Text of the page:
Return to search

Active Control of Salient Flow Features in the Wake of a Ground Vehicle

Aerodynamics of road vehicles have continued to be a topic of interest due the relationship between fuel efficiency and the environmental impact of passenger vehicles. With the streamlining of ground vehicles combined with years of geometric and shape optimization, other techniques are required to continue to improve upon fuel consumption. One such technique leverages aerodynamics to minimize drag through the implementation of flow control techniques. The current study focuses on the application of active flow control in ground vehicle applications, employing linear arrays of discrete microjets on the rear of a 25 Ahmed model. The locations of the arrays are selected to test the effectiveness of microjet control at directly manipulating the various features found in typical flow fields generated by ground vehicles. Parametric sweeps are conducted to investigate the flow response as a function of jet velocity, momentum, and vehicle scaling. The effect and effciency of the control are quantified through aerodynamic force measurements, while local modifications are investigated via particle image velocimetry and static pressure measurements on the rear surfaces of the model. Microjets proved most effective when utilized for separation control producing a maximum change to the coefficients of drag and lift of -14.0% and -42% of the baseline values, respectively. Control techniques targeting other flow structures such as the C-pillar vortices and trailing wake proved less effective, producing a maximum reduction in drag and lift of -1.2% and -7%. The change in the surface pressure distribution reveals the impact of each flow control strategy on a targeted flow structure, and highlights the complex interaction between the salient flow features found in the wake of the Ahmed model. Areas of pressure recovery on the surface of the model observed for each control technique support the observed changes to the aerodynamic forces. The time averaged, volumetric wake is also reconstructed to characterize the baseline flow field and highlight the effect of control on the three dimensional structure of the near wake region. The results show that separation control has a measurable effect on the flow field including modifications of the locations, size, magnitude, and trajectory of the various structures which comprise the near wake. The observations give insight into desirable modifications and flow topology which lead to an optimal drag configuration for a particular vehicle geometry. / A Dissertation submitted to the Department of Mechanical Engineering in partial fulfillment of the requirements for the degree of Doctor of Philosophy. / Summer Semester 2018. / July 13, 2018. / active flow control, aerodynamics, ahmed model, drag reduction / Includes bibliographical references. / Farrukh Alvi, Professor Directing Dissertation; Sungmoon Jung, University Representative; Rajan Kumar, Committee Member; Kunihiko Taira, Committee Member; Seungyong Hahn, Committee Member.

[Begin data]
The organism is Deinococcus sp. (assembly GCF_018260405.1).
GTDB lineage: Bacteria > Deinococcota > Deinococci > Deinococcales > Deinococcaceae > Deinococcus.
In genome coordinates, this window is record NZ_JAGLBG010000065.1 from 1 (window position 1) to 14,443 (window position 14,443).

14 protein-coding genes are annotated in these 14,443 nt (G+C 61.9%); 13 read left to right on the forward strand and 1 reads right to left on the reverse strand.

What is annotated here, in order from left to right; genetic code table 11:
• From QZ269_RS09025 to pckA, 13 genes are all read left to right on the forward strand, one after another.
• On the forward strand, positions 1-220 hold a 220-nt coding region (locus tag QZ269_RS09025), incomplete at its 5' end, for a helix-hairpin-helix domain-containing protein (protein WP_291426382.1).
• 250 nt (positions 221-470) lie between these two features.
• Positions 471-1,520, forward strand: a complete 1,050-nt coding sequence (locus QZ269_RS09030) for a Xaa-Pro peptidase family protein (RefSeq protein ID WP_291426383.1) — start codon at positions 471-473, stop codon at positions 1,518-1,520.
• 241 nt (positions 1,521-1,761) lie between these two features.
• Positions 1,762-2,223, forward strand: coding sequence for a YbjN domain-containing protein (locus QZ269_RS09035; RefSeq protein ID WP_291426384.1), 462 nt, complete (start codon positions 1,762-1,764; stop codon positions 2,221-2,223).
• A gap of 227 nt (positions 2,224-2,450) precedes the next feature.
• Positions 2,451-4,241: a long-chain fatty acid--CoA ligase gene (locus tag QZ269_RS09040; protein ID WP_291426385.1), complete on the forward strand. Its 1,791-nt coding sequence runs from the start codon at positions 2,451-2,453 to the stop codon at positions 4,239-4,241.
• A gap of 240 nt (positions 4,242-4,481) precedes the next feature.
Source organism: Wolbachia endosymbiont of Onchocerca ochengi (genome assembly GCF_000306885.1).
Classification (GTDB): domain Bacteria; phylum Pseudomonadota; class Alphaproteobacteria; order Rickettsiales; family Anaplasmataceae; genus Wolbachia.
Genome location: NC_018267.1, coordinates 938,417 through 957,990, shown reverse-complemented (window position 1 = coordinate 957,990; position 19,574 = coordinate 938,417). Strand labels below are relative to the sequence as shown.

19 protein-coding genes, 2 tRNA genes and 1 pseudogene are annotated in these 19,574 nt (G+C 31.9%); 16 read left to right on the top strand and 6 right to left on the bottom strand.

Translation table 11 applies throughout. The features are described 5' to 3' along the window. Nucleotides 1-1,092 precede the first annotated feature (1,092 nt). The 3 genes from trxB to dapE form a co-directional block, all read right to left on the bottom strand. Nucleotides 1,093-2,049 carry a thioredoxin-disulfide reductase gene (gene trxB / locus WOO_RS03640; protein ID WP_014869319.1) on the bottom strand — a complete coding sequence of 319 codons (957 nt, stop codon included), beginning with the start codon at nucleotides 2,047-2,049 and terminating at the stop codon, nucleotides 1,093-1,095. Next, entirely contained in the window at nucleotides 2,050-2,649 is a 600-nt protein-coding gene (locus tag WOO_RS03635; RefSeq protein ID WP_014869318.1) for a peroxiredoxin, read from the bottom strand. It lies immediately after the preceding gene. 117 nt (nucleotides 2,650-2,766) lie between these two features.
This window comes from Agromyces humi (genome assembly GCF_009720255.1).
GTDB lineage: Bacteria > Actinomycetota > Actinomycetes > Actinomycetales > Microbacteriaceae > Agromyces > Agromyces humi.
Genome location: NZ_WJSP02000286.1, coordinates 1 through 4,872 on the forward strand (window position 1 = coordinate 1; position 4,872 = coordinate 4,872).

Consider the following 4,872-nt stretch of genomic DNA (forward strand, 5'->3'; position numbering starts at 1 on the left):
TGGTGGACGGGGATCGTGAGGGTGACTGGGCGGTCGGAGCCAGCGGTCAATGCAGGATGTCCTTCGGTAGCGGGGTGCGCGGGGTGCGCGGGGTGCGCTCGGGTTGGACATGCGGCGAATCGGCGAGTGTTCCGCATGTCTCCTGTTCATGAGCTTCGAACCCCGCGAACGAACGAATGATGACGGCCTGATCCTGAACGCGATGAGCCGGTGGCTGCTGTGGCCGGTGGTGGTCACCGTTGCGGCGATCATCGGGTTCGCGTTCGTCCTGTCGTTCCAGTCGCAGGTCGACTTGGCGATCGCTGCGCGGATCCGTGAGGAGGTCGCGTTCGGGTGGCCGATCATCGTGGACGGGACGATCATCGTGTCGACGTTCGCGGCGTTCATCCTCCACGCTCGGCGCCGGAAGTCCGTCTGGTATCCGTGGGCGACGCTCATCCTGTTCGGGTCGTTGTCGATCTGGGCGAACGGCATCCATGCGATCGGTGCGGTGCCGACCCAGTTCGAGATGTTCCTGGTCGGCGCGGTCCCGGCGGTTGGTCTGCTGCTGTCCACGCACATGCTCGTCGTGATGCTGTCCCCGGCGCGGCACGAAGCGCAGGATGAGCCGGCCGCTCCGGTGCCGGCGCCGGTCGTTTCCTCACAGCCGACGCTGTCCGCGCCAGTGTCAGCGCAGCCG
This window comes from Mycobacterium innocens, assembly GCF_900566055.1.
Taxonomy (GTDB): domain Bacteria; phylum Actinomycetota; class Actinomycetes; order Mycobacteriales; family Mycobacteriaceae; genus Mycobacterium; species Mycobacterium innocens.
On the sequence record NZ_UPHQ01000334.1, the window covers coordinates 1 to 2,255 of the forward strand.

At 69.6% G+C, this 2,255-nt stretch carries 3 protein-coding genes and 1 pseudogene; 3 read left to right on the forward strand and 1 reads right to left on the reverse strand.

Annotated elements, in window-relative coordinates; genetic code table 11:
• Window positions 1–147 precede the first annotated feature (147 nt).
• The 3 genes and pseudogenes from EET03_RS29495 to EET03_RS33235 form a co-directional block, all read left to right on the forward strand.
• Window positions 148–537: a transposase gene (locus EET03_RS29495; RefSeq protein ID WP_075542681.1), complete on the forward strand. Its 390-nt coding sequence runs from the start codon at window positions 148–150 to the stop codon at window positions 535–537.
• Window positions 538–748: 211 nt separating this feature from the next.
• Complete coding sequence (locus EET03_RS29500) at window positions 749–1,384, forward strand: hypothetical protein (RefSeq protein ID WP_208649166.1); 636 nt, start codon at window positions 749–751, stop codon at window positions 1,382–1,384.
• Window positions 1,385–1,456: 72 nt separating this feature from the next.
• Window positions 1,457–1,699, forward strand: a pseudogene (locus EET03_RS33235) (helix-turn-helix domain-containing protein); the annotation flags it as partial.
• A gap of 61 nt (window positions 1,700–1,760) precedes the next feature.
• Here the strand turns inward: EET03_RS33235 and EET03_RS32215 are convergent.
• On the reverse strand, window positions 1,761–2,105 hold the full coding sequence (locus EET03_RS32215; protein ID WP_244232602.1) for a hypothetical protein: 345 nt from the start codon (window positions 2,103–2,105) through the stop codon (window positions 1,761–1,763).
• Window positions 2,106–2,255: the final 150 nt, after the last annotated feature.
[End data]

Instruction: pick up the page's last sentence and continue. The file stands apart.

ContributorsMcNally, Jonathan William (author), Alvi, Farrukh S. (professor directing dissertation), Jung, Sungmoon (university representative), Kumar, Rajan (committee member), Taira, Kunihiko (committee member), Hahn, Seung Yong (committee member), Florida State University (degree granting institution), College of Engineering (degree granting college), Department of Mechanical Engineering (degree granting departmentdgg)
PublisherFlorida State University
Source SetsFlorida State University
LanguageEnglish, English
Detected LanguageEnglish
TypeText, text, doctoral thesis
Format1 online resource (166 pages), computer, application/pdf

Page generated in 0.0019 seconds